Marler Comments on Cheese Recall for Listeria Contamination: "Pasteurization Is Not a Guarantee of Safety"

Yesterday, a Washington state company became the latest to recall its Ricotta Salata Frescolina Brand cheese for potential Listeria contamination. Peterson Company distributed the potentially contaminated cheese to distributors, retailers and restaurants in Washington and Oregon after receiving it from cheese importer Forever Cheese of Long Island City, NY, which issued a recall for its Ricotta Salata Frescolina brand cheese on September 10, 2012.

The U.S. Food and Drug Administration and other public health agencies have traced at least 14 cases of listeriosis to the consumption of contaminated Ricotta Salata Frescolina brand cheese—a salty, white cheese made from pasteurized sheep’s milk—which has been on the market since June 20, 2012. All 14 people who contracted Listeria infections were hospitalized, and 3 died as a result of their listeriosis. On September 13, Whole Foods announced that it was recalling ricotta salata sold at stores due to potential Listeria contamination.

“We focus so much attention on preventing foodborne illness by pasteurizing milk and cheeses. This is a good reminder that just post-pasteurization contamination is as much a risk to consumers as contamination prior to pasteurization,” said food safety advocate and attorney Bill Marler. “Something went wrong in processing this cheese—be it contaminated equipment or improper handling—and lives have been lost as a result.”

Marler continued, “Importers need to certify that the products they’re selling are safe for human consumption. We tell pregnant women, the elderly, and immunocompromised persons to consume only pasteurized dairy products. They should be able to eat these products without fear of miscarriage or death.”

Listeria infection can cause the sudden onset of fever, chills, severe headache, vomiting and other influenza-type symptoms. In severe cases, Listeria infection is often characterized by septic shock, meningitis and encephalitis.

According to the Outbreak Database, at least 15 documented Listeria outbreaks have been traced to contaminated cheese in the U.S. and Canada since 2000. Those outbreaks resulted in 132 Listeria cases, 59 hospitalizations and 13 deaths. A 1985 Listeria outbreak resulted in 142 illnesses, with 28 deaths.

BACKGROUND: Bill Marler and his law firm, Marler Clark, have represented thousands of victims of foodborne illness since the 1993 Jack in the Box E. coli outbreak. The lawyers at Marler Clark have brought lawsuits on behalf of victims of Listeria outbreaks traced to cheese, milk, cantaloupes, and other foods.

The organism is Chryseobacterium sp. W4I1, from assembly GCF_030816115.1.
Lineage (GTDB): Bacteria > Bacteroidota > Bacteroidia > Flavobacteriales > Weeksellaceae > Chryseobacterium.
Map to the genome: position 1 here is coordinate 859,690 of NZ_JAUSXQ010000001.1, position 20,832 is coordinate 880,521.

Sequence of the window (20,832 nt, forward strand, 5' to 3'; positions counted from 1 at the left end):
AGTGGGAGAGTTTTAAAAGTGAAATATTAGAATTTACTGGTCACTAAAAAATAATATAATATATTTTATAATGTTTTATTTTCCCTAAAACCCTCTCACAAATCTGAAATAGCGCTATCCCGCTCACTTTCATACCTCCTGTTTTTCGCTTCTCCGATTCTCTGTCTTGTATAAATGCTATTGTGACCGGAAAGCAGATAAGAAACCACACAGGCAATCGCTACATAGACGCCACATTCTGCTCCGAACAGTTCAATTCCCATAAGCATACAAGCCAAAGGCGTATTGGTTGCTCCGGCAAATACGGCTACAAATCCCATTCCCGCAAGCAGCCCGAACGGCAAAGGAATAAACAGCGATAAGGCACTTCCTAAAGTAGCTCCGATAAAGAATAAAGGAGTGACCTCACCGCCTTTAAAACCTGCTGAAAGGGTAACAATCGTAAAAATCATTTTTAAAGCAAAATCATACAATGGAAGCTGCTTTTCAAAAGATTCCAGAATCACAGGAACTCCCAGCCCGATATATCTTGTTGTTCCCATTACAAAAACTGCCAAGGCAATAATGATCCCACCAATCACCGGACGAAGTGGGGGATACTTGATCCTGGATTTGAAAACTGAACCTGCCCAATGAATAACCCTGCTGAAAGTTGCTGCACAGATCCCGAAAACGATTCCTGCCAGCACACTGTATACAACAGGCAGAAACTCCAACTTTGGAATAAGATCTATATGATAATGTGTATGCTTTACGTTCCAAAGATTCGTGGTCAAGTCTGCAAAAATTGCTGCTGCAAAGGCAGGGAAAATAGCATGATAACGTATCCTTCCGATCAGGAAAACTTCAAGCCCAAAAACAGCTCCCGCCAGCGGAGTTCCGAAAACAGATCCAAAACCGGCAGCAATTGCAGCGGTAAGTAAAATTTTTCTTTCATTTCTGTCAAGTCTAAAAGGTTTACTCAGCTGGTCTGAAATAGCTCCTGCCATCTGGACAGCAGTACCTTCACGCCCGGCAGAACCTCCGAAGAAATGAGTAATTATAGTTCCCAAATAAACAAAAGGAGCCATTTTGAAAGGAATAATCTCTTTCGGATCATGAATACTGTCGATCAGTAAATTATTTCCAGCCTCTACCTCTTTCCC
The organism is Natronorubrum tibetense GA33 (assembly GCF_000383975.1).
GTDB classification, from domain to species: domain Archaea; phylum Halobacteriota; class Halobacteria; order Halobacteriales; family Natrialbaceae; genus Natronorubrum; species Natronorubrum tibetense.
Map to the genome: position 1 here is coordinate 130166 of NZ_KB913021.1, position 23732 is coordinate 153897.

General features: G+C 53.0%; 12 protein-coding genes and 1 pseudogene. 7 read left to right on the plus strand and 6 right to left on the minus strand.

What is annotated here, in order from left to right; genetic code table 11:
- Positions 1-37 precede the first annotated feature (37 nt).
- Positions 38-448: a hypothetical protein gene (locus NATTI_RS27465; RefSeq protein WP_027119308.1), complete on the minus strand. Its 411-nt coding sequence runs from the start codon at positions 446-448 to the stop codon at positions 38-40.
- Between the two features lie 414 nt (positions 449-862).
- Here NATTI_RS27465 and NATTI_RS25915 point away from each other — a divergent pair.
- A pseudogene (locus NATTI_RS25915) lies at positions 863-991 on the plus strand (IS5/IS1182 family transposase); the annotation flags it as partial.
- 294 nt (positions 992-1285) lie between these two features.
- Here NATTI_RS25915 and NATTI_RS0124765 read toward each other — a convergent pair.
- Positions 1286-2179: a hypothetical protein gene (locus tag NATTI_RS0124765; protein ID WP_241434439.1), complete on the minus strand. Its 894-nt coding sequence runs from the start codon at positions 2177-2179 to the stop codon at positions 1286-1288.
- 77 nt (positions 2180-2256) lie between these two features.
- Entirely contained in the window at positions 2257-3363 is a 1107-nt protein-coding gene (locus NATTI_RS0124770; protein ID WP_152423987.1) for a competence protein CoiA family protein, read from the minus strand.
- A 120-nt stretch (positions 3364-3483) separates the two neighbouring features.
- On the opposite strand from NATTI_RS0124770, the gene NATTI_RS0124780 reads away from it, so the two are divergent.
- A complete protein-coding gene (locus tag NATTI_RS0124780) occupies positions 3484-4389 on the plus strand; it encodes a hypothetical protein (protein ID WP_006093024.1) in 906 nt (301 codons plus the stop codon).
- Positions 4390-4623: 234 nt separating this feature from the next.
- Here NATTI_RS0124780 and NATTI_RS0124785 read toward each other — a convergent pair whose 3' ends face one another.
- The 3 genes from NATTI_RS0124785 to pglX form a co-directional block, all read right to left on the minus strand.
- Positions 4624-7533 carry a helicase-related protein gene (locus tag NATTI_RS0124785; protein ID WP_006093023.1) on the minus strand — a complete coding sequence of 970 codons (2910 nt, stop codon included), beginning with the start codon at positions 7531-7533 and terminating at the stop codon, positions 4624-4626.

Walmart, Safeway, Kroger, and Costco ensnared in Canadian E. coli ground beef recall

On September 16, the Canadian Food Inspection Agency announced a ground beef recall due to contamination by E. coli O157:H7.  The beef was produced by XL Foods Inc.  Wearing her detective hat, Phyllis Entis at www.efoodalert.com has figured out where the beef went . . . in the United States.  Walmart, Safeway, Kroger and Costco all received some of the contaminated ground beef. 

Phyllis says:

Affected brands in the USA include Morasch Meats, Calahoo, Kirkland Signature and Cattleman’s. The recalled meat was supplied in the US to retailers and the foodservice industry. As of this evening (September 17th), no recall announcements have been posted on the USDA’s Food Safety and Inspection Service web site, although The Kroger Company has announced a recall of KRO Ground Beef 73% 3#, 3 lb. The meat was sold in Kroger stores located in Greater Cincinnati, including Northern Kentucky, Dayton, OH and South Eastern Indiana, Indiana (except SW IN, -Evansville-), Illinois, Eastern Missouri; Jay C, Food4Less and FoodsCo.

According to the Canadian Food Inspection Agency (CFIA), the recall is “part of an ongoing food safety investigation.” Nevertheless, CFIA reports that no illnesses have been associated with the consumption of the recalled products.

See Canadian Beef Recall Expands to US for more information on the brands of ground beef that are affected. 

McDonald's inside Walmart Linked to Hepatitis A Risk

Anyone who may have eaten at a College Avenue McDonald's on August 25, 26, 27 and 30 is being advised by the San Diego County Health and Human Services Agency (HHSA) that they may have been exposed to the Hepatitis A virus.

This McDonald’s restaurant is inside the Walmart store on 3412 College Ave. in San Diego. People who ate at the restaurant between 10 a.m. and 11 p.m. on those days may have been exposed.

“We encourage anyone who has not had the Hepatitis A vaccine and those who may have been exposed to contact their health care provider,” said Wilma Wooten, M.D., M.P.H., County Public Health Officer.

Walmart shoppers who did not eat at the restaurant are not at risk for exposure to the virus.

The early signs and symptoms of Hepatitis A appear two to seven weeks after exposure and commonly include mild fever, loss of appetite, nausea, vomiting, diarrhea, dark urine, light color stools, pain in the upper right abdomen, and yellowness to the eyes or skin (jaundice).